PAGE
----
The Wild, Wild Planet [I Criminali della Galassia] (1965)
Or, hey, in Germania, it's Raumschiff Alpha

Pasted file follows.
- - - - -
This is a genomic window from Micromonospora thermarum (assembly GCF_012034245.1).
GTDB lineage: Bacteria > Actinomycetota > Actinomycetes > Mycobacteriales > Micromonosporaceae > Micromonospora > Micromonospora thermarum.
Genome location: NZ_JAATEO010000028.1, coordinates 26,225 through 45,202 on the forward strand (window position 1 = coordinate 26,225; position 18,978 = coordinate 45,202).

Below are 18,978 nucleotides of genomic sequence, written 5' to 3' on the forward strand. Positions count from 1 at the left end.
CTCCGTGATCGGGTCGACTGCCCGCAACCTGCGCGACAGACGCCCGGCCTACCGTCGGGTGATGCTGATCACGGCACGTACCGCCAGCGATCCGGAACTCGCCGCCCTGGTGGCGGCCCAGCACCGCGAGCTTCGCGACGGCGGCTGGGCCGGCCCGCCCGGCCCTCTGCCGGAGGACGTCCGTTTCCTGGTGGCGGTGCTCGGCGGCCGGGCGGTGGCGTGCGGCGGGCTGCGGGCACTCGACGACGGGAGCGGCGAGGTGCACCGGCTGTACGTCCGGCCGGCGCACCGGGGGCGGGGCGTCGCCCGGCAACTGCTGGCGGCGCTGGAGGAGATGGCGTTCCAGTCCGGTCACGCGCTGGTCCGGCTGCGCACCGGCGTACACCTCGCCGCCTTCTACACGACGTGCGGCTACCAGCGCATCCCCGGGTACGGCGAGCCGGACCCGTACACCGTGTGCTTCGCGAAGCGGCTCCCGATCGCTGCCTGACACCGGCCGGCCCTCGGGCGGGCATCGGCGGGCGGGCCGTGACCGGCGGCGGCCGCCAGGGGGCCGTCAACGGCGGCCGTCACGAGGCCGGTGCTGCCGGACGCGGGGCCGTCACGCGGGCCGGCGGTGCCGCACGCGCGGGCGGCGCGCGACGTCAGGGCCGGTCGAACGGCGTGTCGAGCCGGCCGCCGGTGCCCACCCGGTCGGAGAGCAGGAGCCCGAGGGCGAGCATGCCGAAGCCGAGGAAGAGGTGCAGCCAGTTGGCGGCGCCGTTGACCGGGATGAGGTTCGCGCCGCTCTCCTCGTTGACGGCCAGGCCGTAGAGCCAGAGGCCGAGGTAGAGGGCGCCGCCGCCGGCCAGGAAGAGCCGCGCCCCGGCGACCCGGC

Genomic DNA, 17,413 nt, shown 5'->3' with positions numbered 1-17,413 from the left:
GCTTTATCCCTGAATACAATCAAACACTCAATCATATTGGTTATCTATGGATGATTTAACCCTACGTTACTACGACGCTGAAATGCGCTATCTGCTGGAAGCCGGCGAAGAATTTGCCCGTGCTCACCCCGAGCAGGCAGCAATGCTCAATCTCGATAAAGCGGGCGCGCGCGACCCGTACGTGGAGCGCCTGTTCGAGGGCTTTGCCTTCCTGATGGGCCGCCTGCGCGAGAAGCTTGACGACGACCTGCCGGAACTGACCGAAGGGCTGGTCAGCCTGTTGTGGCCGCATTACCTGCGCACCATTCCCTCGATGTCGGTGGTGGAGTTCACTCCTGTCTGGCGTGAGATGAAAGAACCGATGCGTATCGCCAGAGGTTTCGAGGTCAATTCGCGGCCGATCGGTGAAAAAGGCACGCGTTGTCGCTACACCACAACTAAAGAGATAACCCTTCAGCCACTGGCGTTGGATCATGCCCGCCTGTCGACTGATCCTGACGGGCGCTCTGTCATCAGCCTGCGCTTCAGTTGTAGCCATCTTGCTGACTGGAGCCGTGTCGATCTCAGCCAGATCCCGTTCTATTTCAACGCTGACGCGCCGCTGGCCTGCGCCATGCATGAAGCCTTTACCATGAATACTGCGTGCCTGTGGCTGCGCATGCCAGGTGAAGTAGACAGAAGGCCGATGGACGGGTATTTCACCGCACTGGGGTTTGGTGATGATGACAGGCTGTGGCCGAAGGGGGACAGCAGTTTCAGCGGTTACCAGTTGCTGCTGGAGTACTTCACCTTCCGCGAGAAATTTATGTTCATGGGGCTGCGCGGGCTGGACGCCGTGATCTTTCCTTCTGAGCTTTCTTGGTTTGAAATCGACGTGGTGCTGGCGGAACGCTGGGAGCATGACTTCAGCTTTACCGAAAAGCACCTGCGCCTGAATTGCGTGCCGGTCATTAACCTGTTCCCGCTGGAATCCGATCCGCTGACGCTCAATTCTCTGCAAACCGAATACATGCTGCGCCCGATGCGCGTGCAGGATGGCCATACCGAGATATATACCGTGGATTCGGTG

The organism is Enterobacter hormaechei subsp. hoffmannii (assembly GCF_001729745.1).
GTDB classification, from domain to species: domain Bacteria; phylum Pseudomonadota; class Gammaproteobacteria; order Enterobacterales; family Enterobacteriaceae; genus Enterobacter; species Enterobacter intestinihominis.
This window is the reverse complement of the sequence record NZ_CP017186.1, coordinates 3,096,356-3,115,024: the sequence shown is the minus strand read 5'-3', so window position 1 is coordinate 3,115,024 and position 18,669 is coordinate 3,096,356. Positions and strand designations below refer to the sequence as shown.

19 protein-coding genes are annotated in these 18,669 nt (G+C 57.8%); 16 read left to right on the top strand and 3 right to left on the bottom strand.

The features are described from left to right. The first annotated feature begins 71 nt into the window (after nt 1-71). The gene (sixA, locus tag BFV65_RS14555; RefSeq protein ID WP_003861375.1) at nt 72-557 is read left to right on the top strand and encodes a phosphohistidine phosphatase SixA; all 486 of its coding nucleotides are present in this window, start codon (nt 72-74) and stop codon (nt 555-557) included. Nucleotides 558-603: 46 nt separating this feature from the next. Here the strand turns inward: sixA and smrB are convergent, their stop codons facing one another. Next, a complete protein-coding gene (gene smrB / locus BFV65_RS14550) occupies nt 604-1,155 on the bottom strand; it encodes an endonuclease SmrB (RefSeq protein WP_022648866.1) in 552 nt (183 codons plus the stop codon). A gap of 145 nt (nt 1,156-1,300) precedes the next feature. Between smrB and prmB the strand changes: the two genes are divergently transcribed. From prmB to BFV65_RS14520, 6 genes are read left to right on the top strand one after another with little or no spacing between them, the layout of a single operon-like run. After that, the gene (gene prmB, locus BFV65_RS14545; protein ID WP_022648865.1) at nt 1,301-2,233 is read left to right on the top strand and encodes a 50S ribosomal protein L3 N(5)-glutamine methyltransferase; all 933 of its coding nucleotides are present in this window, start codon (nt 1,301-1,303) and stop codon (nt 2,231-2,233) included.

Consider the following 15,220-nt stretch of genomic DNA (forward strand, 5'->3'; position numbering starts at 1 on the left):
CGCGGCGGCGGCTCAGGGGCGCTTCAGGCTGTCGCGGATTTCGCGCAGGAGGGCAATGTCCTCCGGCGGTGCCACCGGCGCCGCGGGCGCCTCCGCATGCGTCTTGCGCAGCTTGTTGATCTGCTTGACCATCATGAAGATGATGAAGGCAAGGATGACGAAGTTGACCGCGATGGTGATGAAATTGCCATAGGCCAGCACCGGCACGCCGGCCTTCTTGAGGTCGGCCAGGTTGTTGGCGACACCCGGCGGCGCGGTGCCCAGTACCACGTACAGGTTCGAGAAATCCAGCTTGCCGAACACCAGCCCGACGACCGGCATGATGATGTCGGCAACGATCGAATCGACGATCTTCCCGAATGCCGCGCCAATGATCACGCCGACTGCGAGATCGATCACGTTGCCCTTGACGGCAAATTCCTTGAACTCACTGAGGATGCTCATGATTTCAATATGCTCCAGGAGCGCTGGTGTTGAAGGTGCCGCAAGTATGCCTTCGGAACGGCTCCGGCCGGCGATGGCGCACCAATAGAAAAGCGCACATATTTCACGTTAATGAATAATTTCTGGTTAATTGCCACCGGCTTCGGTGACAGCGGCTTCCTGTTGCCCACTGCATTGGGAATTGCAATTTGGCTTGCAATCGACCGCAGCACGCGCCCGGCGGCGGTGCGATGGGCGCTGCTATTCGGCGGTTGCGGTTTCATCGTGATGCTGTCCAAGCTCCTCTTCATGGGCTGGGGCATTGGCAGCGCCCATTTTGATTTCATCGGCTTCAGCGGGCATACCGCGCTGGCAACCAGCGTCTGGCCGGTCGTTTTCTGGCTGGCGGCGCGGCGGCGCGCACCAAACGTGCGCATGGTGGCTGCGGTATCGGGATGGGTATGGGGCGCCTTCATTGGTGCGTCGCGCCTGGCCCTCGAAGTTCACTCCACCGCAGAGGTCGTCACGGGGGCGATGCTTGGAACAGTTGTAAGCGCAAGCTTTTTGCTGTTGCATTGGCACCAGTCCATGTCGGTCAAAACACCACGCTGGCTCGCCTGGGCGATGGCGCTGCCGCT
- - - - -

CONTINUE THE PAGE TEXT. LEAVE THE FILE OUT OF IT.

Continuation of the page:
In 1965, using pretty much the same sets, props, and actors, Antonio Margheriti, aka Anthony Daises, Anthony Daisies, Anthony M. Dawson, or Anthony Dawson, if you will, directed four Italian Space Operas designed to take America by storm. They failed. I Diafanoidi Vengono da Marte (The Deadly Diaphonoids), La Morte Viene dal Pianeta Aytin, I Diavoli dello Spazio (The Devil Men from Space), and I Criminali della Galassia (Wild, Wild, Planet) live on as, uh, charming examples of what forward-looking Italians in 1965 thought The Future should look like, you know, pointy rocket ships, bad guys wearing black leather and sunglasses, and chicks with pointy bras and the Big Hair. Space good guy Commander Mike Halsted travels to the Planet Delphos, home base of Doctor Nurmi, who is busy trying to create the perfect humanoid, and wouldn't you know it, it turns out the perfect humanoid would be a genetic comingling of Dr. Nurmi and Connie, Mike Halstead's gal pal and "perfect specimen" according to the good doctor, rrr-owf! Anyway, stuff blows up real good, and there's a huge miniature flood of kabillions of gallons of blood-red scientific fluid, which is probably where Stan Kubrick got that idea for the red and the flooding with the elevator doors in The Shining. Margheriti went on to do such films as Andy Warhol's Frankenstein, and Yor, the Hunter from the Future.